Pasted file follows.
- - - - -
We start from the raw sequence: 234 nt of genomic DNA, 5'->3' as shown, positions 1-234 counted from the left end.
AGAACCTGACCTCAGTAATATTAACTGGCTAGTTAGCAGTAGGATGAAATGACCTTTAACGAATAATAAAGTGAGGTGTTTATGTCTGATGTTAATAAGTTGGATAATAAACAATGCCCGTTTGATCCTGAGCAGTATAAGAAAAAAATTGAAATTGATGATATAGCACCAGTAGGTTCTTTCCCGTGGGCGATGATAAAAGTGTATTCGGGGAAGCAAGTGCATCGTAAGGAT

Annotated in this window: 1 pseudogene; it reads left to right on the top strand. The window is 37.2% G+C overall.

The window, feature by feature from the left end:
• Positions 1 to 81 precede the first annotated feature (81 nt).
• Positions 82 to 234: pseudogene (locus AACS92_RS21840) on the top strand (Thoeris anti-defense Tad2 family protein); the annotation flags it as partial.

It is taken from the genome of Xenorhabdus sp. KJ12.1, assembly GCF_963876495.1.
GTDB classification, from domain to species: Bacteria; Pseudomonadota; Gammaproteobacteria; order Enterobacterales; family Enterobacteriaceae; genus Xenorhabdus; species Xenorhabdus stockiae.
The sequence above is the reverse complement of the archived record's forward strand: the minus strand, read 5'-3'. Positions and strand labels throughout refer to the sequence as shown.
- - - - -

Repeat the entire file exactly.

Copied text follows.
We start from the raw sequence: 234 nt of genomic DNA, 5'->3' as shown, positions 1-234 counted from the left end.
AGAACCTGACCTCAGTAATATTAACTGGCTAGTTAGCAGTAGGATGAAATGACCTTTAACGAATAATAAAGTGAGGTGTTTATGTCTGATGTTAATAAGTTGGATAATAAACAATGCCCGTTTGATCCTGAGCAGTATAAGAAAAAAATTGAAATTGATGATATAGCACCAGTAGGTTCTTTCCCGTGGGCGATGATAAAAGTGTATTCGGGGAAGCAAGTGCATCGTAAGGAT

Annotated in this window: 1 pseudogene; it reads left to right on the top strand. The window is 37.2% G+C overall.

The window, feature by feature from the left end:
• Positions 1 to 81 precede the first annotated feature (81 nt).
• Positions 82 to 234: pseudogene (locus AACS92_RS21840) on the top strand (Thoeris anti-defense Tad2 family protein); the annotation flags it as partial.

It is taken from the genome of Xenorhabdus sp. KJ12.1, assembly GCF_963876495.1.
GTDB classification, from domain to species: Bacteria; Pseudomonadota; Gammaproteobacteria; order Enterobacterales; family Enterobacteriaceae; genus Xenorhabdus; species Xenorhabdus stockiae.
The sequence above is the reverse complement of the archived record's forward strand: the minus strand, read 5'-3'. Positions and strand labels throughout refer to the sequence as shown.